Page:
Frequently Asked Questions
For expanded details of each, see Pickl-It Components Quick Reference Guide
Install Lid Seal – If your white, all-natural (replaceable) rubber gasket (F) is NOT installed on the underside of the cover (B), please attach it.
The gasket/seal is dishwasher safe and may be removed for washing, but must be attached to the lid for proper Pickl-It functioning.
To keep the wire-bail looking shiny & new, be sure to remove it before placing it in your dishwasher. Refer to Removal Instructions
Install Pickl-It Glass Lid – Next, attach the Pickl-It glass lid (B) to the Pickl-It jar (A). If your Pickl-It arrived with the lid attached, go to Step #4.
Attaching your lid, one “loop” at a time is easiest. Simply slide one of the lid “loops” onto the jar “hook”. “Pinch” the unattached, second “loop”, and slide it onto the remaining jar hook.
Your Pickl-It lid is detachable! Please detach the Pickl-It lid, as well as, the two-part wire-bail system, using these FAQ instructions before placing in dishwasher.
Detailed Instructions are Located in the FAQ section
- Insert the airlock into the grommet with a gentle, rotating motion
- Insert the airlock from the top of the lid, down
- The photo shows proper insertion: the airlock’s air-ports, located on the bottom airlock tip, are clearly visible, extending just below the border of the grommet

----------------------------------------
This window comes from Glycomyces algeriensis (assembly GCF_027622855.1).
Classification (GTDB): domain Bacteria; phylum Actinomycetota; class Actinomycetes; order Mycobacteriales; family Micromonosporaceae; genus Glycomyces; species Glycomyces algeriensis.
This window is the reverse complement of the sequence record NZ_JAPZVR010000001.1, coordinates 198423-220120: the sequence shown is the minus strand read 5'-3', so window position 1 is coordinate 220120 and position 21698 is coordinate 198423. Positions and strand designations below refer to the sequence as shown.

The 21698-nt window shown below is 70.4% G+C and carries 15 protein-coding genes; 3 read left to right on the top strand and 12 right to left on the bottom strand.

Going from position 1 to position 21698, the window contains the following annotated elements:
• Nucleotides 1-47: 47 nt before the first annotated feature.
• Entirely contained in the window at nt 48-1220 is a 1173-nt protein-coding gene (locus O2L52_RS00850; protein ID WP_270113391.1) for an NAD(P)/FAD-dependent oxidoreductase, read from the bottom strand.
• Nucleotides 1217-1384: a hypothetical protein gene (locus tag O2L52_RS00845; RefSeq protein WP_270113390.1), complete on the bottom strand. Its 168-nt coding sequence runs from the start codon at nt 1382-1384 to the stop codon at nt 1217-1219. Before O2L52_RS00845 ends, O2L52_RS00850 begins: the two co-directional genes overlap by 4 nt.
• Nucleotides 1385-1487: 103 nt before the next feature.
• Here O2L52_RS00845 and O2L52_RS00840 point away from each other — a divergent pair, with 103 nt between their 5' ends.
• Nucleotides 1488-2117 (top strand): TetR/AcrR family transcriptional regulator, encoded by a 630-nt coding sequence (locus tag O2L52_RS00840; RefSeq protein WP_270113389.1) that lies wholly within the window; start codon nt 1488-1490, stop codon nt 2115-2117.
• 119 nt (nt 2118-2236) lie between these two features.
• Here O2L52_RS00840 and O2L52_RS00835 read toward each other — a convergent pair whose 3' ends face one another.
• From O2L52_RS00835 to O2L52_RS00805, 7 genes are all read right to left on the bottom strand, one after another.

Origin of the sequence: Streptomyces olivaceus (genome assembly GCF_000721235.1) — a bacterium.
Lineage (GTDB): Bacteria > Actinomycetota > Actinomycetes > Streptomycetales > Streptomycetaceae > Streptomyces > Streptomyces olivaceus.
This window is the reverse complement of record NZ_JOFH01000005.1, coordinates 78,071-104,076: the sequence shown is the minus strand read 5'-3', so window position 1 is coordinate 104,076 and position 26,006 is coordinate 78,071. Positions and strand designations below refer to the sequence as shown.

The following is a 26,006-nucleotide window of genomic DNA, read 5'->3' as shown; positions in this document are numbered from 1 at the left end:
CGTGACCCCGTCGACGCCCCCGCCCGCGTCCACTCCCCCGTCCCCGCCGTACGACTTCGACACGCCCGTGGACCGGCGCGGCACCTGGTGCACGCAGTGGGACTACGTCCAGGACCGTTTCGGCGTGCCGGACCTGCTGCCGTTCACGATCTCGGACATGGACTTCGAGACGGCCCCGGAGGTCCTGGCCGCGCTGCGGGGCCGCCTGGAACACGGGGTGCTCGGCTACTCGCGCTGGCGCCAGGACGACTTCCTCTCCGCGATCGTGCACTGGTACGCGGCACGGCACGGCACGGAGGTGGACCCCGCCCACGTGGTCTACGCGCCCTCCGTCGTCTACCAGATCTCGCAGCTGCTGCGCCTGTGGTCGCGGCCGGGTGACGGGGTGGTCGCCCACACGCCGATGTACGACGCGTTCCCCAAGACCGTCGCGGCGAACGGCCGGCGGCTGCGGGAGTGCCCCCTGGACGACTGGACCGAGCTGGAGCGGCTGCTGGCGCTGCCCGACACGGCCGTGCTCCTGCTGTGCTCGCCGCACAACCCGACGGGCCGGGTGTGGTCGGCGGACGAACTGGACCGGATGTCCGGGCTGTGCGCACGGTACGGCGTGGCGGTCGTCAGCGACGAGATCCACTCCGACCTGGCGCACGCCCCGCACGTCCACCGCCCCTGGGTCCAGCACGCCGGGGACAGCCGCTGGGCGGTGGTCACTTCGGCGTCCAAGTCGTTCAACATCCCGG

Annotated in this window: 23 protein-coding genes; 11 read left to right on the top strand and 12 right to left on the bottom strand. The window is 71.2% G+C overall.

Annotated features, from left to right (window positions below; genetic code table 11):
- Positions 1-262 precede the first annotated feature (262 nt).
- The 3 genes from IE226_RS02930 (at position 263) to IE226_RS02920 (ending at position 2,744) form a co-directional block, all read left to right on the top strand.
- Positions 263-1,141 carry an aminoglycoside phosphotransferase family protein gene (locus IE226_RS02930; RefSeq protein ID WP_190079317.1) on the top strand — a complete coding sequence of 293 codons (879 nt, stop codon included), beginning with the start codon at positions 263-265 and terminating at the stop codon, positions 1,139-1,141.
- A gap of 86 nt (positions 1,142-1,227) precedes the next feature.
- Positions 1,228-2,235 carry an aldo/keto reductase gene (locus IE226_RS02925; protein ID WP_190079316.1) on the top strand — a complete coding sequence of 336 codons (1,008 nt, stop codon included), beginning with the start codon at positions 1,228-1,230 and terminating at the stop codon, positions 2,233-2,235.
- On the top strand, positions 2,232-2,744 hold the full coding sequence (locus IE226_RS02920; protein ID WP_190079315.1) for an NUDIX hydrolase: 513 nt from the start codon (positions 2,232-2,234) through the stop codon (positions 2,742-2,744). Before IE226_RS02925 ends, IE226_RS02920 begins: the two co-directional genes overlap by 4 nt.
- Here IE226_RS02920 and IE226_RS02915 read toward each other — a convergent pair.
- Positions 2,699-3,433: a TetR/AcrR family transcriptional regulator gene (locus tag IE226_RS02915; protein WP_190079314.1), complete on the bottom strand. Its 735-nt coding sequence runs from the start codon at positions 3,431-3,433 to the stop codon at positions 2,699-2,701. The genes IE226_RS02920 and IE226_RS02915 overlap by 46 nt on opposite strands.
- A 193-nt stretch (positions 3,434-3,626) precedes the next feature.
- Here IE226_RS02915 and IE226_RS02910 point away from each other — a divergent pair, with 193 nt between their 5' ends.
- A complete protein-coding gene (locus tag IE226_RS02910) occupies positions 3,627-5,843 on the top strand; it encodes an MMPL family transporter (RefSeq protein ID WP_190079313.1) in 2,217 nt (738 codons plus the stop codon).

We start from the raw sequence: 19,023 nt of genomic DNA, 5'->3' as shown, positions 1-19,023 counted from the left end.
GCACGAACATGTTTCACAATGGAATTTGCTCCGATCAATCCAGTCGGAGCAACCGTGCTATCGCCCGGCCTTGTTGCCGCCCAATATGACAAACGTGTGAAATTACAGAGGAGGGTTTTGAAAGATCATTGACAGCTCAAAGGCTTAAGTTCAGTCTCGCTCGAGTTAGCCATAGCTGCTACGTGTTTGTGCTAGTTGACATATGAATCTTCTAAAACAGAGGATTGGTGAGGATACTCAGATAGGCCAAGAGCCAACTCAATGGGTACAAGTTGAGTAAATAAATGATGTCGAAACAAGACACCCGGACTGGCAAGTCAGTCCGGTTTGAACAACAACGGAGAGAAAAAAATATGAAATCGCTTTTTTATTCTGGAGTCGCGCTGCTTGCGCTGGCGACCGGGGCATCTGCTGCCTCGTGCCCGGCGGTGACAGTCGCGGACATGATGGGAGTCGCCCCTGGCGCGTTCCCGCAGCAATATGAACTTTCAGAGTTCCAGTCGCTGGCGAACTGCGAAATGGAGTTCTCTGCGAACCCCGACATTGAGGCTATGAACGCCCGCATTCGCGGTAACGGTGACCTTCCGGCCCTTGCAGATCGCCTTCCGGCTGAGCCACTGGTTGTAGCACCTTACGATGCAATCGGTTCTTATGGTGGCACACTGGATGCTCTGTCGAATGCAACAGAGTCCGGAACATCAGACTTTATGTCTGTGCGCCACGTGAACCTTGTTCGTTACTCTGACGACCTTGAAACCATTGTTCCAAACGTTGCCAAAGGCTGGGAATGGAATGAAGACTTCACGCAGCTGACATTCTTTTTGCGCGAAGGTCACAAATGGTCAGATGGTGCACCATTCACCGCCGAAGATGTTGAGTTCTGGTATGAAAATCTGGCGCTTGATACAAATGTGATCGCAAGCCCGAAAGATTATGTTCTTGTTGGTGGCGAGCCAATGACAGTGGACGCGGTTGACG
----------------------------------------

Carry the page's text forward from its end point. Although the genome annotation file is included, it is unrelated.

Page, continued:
- Do not force the airlock airports lower than the photo, as brine may be drawn up into the airlock
- Use the opposite gentle twisting motion to remove the airlock – do not pull it straight out or you could end up ripping or removing the grommet
- Do not fill the airlock with water until the Pickl-It is loaded with food and the Pickl-It cover is latched
|You’re ready to load your Pickl-It with food!|
|Congratulations! You’ve covered your vegetables in brine, latched the wire-bail lid to the *Pickl-It container, and filled the airlock with water to the fill-line. You are now lacto-fermenting food!*|
Move your Pickl-It container to a dark corner because UV light will destroy lactic-acid bacteria.
Cover your Pickl-It with a Pickl-It cover, or with one of your own towels.
Do not cover the airlock with a towel, but instead, simply wrap a kitchen towel around the glass container, to block all light.
Did you know...
In the thirteenth century, pickles were served as a main dish at the famous Feast of King John.
Thanks for the clear instructions, Kathleen! I mustered the discipline to let the fermentation work undisturbed, leaving it alone! I’m not used to that! Used to skimming off mold! I’m amazed how good my first attempt with it – khimchee – has come out. You made it so easy.
—Jamie - Massachusettes